The story then spread to Joe Hockey. He is listed as a million dollar shareholder in Helloworld. Journalists reported that as Australian Ambassador he arranged for Embassy staff to meet with a Helloworld company. Senate Estimates was told Mr Hockey attended the meeting. Estimates was also told that one of the representatives of this Helloworld company asked Mr Burnes how they were able to get a meeting so quickly, and provided evidence to Estimates that the response from Mr Burnes was “Hockey owes me.” Mr Burnes denies this. The Government has said Joe Hockey has always acted appropriately. Our attack on the story was led by Jim Chalmers. He drew attention to Scott Morrison’s earlier claim that he wore a badge to remind people whose side he was on. Jim told the Parliament “Members will remember that, when the member for Cook became the Prime Minister, he said that he wanted all Australians to know whose side he was on. Well, Prime Minister, you have ticked that box this week. Every single Australian knows... just whose side you're on.”
2. The evidence given to Senate Estimates was damning for Michaelia Cash and Michael Keenan. When examining why no charges had been laid over the media being tipped off about a Federal Police raid, Senate Estimates uncovered three key facts: a) there was prima facie evidence a crime had been committed; b) one of the factors that meant the Director of Public Prosecutions couldn’t take it further was because witness statements hadn’t been provided; c) both Michaelia Cash and Michael Keenan had refused to provide formal witness statements or speak to police. So let’s just stop for a second and think about the detail of that. Australian Government Ministers have refused to cooperate with the Australian Federal Police. And Scott Morrison is defending them.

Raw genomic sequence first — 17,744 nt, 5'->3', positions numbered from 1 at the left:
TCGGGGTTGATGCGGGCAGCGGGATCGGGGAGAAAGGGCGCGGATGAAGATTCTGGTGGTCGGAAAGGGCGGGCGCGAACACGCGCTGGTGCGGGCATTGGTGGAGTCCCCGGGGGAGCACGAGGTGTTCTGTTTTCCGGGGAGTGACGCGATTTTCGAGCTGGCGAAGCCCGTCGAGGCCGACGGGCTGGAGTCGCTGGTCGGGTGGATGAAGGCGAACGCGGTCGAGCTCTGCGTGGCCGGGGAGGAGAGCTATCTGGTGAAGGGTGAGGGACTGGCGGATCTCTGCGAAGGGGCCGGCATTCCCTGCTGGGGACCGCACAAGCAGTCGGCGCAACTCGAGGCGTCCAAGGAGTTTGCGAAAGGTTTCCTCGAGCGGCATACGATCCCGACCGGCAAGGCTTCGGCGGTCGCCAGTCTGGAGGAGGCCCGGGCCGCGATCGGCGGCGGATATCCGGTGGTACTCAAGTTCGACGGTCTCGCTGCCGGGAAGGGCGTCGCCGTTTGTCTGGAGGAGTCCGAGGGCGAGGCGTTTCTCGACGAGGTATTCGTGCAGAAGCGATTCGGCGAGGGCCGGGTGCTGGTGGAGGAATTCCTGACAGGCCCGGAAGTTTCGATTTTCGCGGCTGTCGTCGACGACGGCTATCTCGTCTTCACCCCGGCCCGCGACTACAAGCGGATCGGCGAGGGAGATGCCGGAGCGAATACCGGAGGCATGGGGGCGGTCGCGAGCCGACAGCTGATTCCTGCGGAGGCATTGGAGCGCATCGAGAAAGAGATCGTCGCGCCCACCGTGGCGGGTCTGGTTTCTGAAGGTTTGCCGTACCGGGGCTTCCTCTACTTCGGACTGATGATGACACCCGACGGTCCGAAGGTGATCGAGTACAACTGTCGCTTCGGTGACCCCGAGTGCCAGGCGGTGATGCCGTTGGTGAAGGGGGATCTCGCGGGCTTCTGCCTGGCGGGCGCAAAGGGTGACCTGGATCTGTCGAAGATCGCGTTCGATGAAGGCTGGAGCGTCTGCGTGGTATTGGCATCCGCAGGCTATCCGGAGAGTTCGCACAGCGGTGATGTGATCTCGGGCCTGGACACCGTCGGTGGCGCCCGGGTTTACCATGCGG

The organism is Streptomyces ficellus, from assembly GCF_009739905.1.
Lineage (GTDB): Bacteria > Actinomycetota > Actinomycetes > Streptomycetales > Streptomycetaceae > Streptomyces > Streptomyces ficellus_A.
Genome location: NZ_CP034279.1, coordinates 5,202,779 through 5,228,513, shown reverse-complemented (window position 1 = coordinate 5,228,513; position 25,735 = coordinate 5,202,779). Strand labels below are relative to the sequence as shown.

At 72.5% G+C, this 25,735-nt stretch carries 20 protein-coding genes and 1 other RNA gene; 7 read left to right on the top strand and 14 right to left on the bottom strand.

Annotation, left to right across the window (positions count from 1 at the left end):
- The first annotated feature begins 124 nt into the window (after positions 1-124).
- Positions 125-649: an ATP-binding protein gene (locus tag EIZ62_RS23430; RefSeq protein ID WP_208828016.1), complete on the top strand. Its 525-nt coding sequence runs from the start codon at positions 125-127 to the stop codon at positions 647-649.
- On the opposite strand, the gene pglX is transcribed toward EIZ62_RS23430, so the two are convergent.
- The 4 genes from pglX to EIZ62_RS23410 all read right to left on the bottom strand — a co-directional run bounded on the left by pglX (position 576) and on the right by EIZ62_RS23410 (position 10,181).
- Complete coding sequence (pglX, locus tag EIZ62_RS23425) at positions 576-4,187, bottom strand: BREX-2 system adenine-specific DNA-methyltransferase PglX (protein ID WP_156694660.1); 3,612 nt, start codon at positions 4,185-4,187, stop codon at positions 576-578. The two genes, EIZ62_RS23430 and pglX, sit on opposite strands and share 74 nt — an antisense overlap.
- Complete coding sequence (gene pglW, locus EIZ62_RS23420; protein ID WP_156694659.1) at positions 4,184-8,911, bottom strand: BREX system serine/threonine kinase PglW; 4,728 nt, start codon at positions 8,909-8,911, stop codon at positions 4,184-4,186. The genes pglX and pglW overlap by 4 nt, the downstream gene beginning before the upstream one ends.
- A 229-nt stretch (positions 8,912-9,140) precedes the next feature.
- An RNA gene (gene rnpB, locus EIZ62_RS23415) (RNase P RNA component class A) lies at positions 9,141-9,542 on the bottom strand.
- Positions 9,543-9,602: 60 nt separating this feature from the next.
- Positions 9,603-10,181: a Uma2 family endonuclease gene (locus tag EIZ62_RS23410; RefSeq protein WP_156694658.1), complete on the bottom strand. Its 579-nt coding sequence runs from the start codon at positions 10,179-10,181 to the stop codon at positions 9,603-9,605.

3. The Speaker reported back on the issues I had raised about Tim Wilson treating a parliamentary committee as though it were a Liberal Party branch meeting. While the issues didn’t reach the strict requirements for a referral to the Privileges Committee they did receive a sharp rebuke from the Speaker. The behaviour of Wilson has been typical of the whole Government. They treat taxpayer resources as though they belong to them.
4. It was also a week of Government attacks disappearing in a matter of seconds. Josh Frydenberg devoted an entire answer to a statement from the Queensland Cancer Council. The moment he sat down I asked to table a copy of the document where the Queensland Cancer Council retracted the statement that the Treasurer had just been quoting from. Needless to say they didn’t let me present the document. Even more embarrassing was when the Attorney-General defended the Government on Helloworld by saying on TV in the morning that the company hadn’t won the tender. The official Hansard tells this story better than I can:
Dr CHALMERS (Rankin) (14:44): My question is to the Prime Minister. Today the Attorney-General said in relation to the tender of government travel covering the US embassy: 'Well, I understand that they were unsuccessful in that tender.' How can the Attorney-General know this and publicly declare it when the tender has not been completed? Has the government been seeking information on the tender as it progresses instead of keeping it at arm's length?
Mr PORTER (Pearce—Attorney-General) (14:44): It is just an error. I have no knowledge about the contract.
It wasn’t the only thing the Attorney-General had said that day that wasn’t true.
5. On Monday, to avoid being defeated on the floor of the Parliament, Government members started voting for a whole lot of things they didn’t believe in. When I made a speech about it, I also referred to the fact their so-called “big stick” energy policy which they used to tell us was urgent had also disappeared from the list of bills to be debated. At that exact moment, the lights went out! I was suddenly speaking in a particularly dark House of Representatives. But the technical problems turned out to be bipartisan. When Liberal climate sceptic Craig Kelly spoke, the microphone didn’t work. The Speaker responded: “Without being rude, I can always hear the Member for Hughes without a microphone! But for those who can't, we will put it on.”
So thanks to the Government’s fear of the Parliament, we only have three sittings days left between now and August. That’s right, in a period running over five months, Parliament will sit for three days.
PS Song of the week goes to New Zealand R&B artist Ginny Blackmore. You don’t find a more timely chorus than “Hello, hello, hello, world, You're mine and I am yours.” So here’s Hello World by Ginny Blackmore.